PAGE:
Rodri at the heart of Spanish revolution
Classy midfielder among a host of exciting new talent brought into the national set-up by Luis Enrique
The first thing to say about Rodrigo Hernandez Cascante, or Rodri as he is better known, is that he is not Sergio Busquets. An obvious point, perhaps, but it is one worth keeping in mind when you next watch the Spain midfielder at work.
For Rodri does not just look like Busquets, with that same elongated physique, and he does not just carry himself like Busquets. To put it simply, he plays as if he is Busquets. He moves and passes and patrols like Busquets, finding the same astute angles as the Barcelona midfielder and making the same stifling tackles.
This much has been evident in his home country for a while now and the reasons for the comparisons were particularly clear in the friendly against Wales in Cardiff on Thursday night, when Rodri shone brightest in a sparkling performance by a muchchanged side.
Three goals down after 29 minutes, Wales could not get close to a secondstring Spain. Such was the Spanish dominance, it was at times hard to imagine Ryan Giggs’s side posing much of a challenge to the fourth or fifth-best team that Luis Enrique, the Spain coach, could have selected.
Their strength in depth was exemplified by the immaculate Rodri, whose performance – he completed 128 of his 131 passes – was described by Spanish newspaper Marca as an “exhibition”.
Four days before Spain’s meeting with England, who have been so desperately seeking a midfielder of Busquets’ technical qualities, Enrique decided to show the world he has two of them. It almost felt unnecessary, like a man pointedly removing his luxury watch and then reaching into his pocket to reveal another.
“He can reach Busquets’ level and maybe surpass it,” Enrique has said of Rodri, who was born on the day England beat Spain on penalties in the 1996 European Championship. “Who knows what limits he has.”
Rodri is not alone, though. The Atletico Madrid midfielder is just one part of what his compatriot Jonny, the Wolves full-back, describes as a “new generation” of Spanish talent.
Joining Rodri in midfield against Wales was 22-year-old Dani Ceballos and 23-year-old Saul Niguez. In attack, 25-year-old Paco Alcacer has scored nine goals in five games this season.
It is in this context of enthusiasm, with this air of freshness blowing through Spanish international football, that England meet Enrique’s side tomorrow night.
The new faces will not all feature against Gareth Southgate’s visitors, but their presence in the squad ensures there can be no questioning of the famed Spanish conveyor belt of talent, despite a disastrous World Cup on and off the field.
There is no better measure of the transformation that Enrique has overseen since his appointment in July than the fact that Busquets is the only Barcelona player to be selected for this international break.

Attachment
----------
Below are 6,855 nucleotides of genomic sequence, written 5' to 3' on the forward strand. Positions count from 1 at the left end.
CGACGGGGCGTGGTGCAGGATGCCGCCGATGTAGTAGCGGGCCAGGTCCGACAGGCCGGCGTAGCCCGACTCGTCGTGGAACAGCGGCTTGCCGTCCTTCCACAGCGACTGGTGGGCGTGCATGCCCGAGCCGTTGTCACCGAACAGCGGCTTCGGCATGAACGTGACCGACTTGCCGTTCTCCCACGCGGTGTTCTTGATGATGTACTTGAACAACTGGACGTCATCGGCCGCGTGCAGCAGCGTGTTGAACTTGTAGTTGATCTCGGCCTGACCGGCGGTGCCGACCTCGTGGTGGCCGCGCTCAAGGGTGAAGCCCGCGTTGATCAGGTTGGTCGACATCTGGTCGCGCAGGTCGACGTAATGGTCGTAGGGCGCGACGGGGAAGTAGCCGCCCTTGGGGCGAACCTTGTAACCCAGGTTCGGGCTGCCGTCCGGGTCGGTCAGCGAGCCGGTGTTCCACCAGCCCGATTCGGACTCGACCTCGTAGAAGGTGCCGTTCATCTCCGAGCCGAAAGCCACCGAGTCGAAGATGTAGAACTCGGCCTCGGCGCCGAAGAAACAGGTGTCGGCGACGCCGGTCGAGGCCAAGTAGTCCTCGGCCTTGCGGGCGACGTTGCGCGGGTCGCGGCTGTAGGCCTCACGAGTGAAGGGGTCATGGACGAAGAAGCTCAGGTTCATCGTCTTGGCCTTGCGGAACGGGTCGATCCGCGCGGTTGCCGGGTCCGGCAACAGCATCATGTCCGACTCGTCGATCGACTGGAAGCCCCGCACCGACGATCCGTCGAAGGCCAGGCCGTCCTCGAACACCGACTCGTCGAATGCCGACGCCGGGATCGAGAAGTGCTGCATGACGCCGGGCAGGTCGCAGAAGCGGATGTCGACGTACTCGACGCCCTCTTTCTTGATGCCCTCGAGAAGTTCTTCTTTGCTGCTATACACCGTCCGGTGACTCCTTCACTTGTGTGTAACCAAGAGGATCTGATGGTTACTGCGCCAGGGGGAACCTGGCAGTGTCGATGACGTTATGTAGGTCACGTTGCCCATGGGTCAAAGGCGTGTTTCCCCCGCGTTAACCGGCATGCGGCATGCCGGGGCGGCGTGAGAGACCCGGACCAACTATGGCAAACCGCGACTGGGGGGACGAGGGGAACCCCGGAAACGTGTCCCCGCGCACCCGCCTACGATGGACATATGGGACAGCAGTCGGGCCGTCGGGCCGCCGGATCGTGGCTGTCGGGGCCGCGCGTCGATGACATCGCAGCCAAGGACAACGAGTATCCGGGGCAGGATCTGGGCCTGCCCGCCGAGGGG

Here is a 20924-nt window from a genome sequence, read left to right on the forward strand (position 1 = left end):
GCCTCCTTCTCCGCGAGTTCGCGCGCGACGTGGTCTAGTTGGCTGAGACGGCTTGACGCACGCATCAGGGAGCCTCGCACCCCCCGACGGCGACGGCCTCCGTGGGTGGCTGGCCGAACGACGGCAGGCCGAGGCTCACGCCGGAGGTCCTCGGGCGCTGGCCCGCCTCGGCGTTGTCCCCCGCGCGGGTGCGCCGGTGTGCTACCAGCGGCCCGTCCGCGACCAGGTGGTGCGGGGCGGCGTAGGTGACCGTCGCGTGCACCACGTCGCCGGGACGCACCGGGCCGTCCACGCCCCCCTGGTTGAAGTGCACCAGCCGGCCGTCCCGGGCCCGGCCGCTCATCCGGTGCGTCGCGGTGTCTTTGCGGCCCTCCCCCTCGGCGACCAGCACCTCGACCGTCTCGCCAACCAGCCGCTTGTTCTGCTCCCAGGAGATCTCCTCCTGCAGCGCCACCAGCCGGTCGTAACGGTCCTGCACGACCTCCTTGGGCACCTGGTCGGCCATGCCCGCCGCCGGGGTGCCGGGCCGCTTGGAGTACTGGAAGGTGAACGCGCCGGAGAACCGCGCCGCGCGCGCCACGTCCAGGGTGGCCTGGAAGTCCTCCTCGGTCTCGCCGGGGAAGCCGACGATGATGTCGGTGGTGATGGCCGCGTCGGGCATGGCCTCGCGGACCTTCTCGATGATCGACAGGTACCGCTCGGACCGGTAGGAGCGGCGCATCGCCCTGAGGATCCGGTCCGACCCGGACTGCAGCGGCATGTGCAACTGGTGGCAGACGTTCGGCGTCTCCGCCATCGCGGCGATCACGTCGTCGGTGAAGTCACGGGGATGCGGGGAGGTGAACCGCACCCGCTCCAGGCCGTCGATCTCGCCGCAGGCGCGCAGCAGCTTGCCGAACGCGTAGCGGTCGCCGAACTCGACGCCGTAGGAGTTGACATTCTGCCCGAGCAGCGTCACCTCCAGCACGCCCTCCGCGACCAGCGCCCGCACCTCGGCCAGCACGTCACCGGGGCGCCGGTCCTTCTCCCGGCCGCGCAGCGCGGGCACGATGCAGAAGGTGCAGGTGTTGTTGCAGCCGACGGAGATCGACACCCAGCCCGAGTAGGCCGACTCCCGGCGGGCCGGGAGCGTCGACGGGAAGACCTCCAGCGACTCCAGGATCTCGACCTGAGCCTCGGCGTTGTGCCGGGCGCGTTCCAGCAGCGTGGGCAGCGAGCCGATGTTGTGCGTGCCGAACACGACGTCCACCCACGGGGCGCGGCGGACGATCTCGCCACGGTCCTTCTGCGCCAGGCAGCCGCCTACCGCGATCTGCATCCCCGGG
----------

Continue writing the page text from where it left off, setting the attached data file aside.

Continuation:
Andres Iniesta and Gerard Pique have both retired from the national team, and Jordi Alba has been overlooked for this squad. Between them, those three players have more than 300 caps.
Instead, Enrique has cast his net wider. The squad of 23 has been drawn from 13 different clubs, with Chelsea and Real Madrid providing four players each. Many of these new faces are less familiar, but it is no coincidence that Spain have been less predictable in their three games under Enrique, when they have scored 12 goals and conceded only two.
The starting line-up against Wales, for example, contained players with a combined total of 320 caps, 158 of which belonged to Sergio Ramos.
By comparison, Spain’s team for their first game of the World Cup boasted 797 caps. In just three matches since taking over, Enrique has been able to shift the focus away from the remaining members of the great “golden generation” (Ramos and Busquets aside) and towards a new crop of energetic talents.
“It already feels like home and we are like a family,” says Marc Bartra, the central defender. “We are all enjoying being a part of this team. We have a lot of potential.”
Much has been made in Spain of the need for the national side to move away from the possession-heavy, ‘“tiki-taka” style of football that proved so ineffective at the last two World Cups. It is why there has been so much excitement over the performances of Saul, a frighteningly talented midfielder who marries the usual technical skills with genuine strength and power.
The buzzword is “direct”. Spain are more aggressive in their play and Enrique gets straight to the point in training. “He is very direct,” says Jonny. “He sends exact messages and he knows what he wants.”
It all means that England will meet a side with clarity of purpose, a new cohort of young players and a coach with fresh ideas.
Enrique prefers to call it “evolution”, but it looks a lot like a Spanish revolution.
‘He can reach Busquets’ level and maybe surpass it. Who knows what limits he has’
Master mind: Luis Enrique is building an exciting new Spanish team